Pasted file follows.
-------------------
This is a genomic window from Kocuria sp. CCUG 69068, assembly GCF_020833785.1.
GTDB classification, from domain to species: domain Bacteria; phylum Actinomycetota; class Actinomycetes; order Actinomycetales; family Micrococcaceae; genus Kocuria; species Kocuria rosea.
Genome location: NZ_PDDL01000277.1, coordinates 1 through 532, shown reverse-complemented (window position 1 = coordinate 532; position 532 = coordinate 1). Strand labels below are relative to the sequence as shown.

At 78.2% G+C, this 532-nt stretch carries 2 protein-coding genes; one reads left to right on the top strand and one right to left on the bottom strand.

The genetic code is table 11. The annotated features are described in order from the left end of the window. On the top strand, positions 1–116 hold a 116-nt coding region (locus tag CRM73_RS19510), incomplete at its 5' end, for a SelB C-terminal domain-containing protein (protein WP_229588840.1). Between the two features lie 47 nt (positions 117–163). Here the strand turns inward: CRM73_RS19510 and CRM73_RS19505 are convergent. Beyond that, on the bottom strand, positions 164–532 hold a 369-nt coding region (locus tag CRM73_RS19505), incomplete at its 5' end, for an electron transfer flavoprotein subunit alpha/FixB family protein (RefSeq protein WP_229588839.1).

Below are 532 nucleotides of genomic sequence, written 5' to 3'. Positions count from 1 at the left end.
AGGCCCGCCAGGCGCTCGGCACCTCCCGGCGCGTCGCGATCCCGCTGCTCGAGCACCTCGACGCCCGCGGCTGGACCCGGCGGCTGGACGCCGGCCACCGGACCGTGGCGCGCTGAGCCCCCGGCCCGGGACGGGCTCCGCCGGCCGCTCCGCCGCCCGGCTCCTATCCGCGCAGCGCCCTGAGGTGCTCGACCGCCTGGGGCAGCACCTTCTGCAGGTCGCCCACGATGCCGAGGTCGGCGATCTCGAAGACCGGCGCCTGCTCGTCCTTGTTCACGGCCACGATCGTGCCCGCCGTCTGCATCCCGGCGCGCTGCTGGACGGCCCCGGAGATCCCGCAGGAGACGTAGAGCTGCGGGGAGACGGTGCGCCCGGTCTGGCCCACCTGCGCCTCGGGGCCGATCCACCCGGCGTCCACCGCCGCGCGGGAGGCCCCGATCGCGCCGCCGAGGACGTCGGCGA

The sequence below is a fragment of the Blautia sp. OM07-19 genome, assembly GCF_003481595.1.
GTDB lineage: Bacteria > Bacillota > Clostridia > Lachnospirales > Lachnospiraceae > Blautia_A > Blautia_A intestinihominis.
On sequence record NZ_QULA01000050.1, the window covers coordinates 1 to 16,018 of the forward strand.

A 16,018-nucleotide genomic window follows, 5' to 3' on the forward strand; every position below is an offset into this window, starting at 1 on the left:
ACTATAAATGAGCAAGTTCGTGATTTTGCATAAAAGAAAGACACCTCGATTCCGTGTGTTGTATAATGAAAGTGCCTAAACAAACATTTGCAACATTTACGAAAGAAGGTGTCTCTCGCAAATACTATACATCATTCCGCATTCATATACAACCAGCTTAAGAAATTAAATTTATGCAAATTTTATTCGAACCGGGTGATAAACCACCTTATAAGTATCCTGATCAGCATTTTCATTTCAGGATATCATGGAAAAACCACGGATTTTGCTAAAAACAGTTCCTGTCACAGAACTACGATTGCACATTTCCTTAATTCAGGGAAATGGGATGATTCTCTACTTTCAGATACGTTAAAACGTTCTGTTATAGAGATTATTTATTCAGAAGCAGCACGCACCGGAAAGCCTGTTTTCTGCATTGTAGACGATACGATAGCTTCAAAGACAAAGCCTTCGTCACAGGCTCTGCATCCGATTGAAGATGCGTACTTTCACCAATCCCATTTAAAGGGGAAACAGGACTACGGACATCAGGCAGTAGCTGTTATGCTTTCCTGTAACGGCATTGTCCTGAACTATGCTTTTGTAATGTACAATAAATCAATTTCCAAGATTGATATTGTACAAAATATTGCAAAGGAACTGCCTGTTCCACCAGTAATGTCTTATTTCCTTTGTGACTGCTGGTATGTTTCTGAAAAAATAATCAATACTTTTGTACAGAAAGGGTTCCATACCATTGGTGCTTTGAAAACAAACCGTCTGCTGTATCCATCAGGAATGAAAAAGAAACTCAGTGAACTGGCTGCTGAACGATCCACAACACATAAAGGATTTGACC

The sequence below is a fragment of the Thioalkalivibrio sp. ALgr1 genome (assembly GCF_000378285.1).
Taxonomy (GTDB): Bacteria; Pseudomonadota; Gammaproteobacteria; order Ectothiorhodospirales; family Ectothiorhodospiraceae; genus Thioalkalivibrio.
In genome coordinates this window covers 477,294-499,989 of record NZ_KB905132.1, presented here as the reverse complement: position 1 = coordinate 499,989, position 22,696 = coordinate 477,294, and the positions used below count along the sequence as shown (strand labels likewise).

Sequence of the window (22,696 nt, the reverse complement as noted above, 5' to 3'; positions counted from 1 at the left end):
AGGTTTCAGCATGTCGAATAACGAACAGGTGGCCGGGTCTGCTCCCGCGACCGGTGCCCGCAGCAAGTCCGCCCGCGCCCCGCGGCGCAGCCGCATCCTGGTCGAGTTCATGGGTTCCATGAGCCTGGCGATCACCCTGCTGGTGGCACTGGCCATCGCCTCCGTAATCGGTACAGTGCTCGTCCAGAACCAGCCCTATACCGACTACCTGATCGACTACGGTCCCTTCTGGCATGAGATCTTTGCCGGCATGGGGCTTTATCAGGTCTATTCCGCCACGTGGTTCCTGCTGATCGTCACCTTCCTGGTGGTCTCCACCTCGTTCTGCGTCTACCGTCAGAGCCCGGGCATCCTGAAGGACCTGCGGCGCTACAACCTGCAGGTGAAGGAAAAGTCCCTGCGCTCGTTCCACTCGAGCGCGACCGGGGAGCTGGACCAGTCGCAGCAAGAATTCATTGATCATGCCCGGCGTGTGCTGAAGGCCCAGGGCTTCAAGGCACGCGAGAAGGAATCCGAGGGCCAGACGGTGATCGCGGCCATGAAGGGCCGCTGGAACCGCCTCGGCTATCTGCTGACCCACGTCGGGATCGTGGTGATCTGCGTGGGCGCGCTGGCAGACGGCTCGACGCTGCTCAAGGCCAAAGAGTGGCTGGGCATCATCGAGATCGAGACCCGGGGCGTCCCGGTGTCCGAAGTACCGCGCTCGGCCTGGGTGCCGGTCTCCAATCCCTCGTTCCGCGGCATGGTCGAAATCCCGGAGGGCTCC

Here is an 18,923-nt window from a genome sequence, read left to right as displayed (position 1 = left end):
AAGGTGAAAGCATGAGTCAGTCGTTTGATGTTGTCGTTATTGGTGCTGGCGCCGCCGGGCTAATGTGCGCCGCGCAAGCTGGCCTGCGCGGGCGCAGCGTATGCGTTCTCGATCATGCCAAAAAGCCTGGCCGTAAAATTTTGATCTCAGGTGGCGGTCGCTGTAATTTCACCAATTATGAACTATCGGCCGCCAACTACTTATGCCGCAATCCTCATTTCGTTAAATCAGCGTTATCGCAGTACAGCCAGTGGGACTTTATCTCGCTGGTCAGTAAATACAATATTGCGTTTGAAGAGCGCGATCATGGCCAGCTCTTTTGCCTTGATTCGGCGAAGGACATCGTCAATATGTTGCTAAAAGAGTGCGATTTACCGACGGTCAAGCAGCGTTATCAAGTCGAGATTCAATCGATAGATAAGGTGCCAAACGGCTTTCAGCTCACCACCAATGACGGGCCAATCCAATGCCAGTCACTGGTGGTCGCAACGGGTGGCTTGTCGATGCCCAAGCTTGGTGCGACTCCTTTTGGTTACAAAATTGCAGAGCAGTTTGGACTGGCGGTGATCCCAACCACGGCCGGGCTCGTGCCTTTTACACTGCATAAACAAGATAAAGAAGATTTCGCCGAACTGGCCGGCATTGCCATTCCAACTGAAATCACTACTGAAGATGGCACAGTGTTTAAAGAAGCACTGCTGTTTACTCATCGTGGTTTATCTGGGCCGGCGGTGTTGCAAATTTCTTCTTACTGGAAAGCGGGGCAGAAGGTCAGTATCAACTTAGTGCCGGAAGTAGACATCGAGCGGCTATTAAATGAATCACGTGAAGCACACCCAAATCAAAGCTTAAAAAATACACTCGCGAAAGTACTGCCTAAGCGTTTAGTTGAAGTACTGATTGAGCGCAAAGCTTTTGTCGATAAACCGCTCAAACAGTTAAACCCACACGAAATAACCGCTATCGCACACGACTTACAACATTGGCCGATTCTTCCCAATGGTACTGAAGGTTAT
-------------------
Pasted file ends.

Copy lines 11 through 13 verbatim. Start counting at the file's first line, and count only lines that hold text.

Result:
A 16,018-nucleotide genomic window follows, 5' to 3' on the forward strand; every position below is an offset into this window, starting at 1 on the left:
ACTATAAATGAGCAAGTTCGTGATTTTGCATAAAAGAAAGACACCTCGATTCCGTGTGTTGTATAATGAAAGTGCCTAAACAAACATTTGCAACATTTACGAAAGAAGGTGTCTCTCGCAAATACTATACATCATTCCGCATTCATATACAACCAGCTTAAGAAATTAAATTTATGCAAATTTTATTCGAACCGGGTGATAAACCACCTTATAAGTATCCTGATCAGCATTTTCATTTCAGGATATCATGGAAAAACCACGGATTTTGCTAAAAACAGTTCCTGTCACAGAACTACGATTGCACATTTCCTTAATTCAGGGAAATGGGATGATTCTCTACTTTCAGATACGTTAAAACGTTCTGTTATAGAGATTATTTATTCAGAAGCAGCACGCACCGGAAAGCCTGTTTTCTGCATTGTAGACGATACGATAGCTTCAAAGACAAAGCCTTCGTCACAGGCTCTGCATCCGATTGAAGATGCGTACTTTCACCAATCCCATTTAAAGGGGAAACAGGACTACGGACATCAGGCAGTAGCTGTTATGCTTTCCTGTAACGGCATTGTCCTGAACTATGCTTTTGTAATGTACAATAAATCAATTTCCAAGATTGATATTGTACAAAATATTGCAAAGGAACTGCCTGTTCCACCAGTAATGTCTTATTTCCTTTGTGACTGCTGGTATGTTTCTGAAAAAATAATCAATACTTTTGTACAGAAAGGGTTCCATACCATTGGTGCTTTGAAAACAAACCGTCTGCTGTATCCATCAGGAATGAAAAAGAAACTCAGTGAACTGGCTGCTGAACGATCCACAACACATAAAGGATTTGACC

The sequence below is a fragment of the Thioalkalivibrio sp. ALgr1 genome (assembly GCF_000378285.1).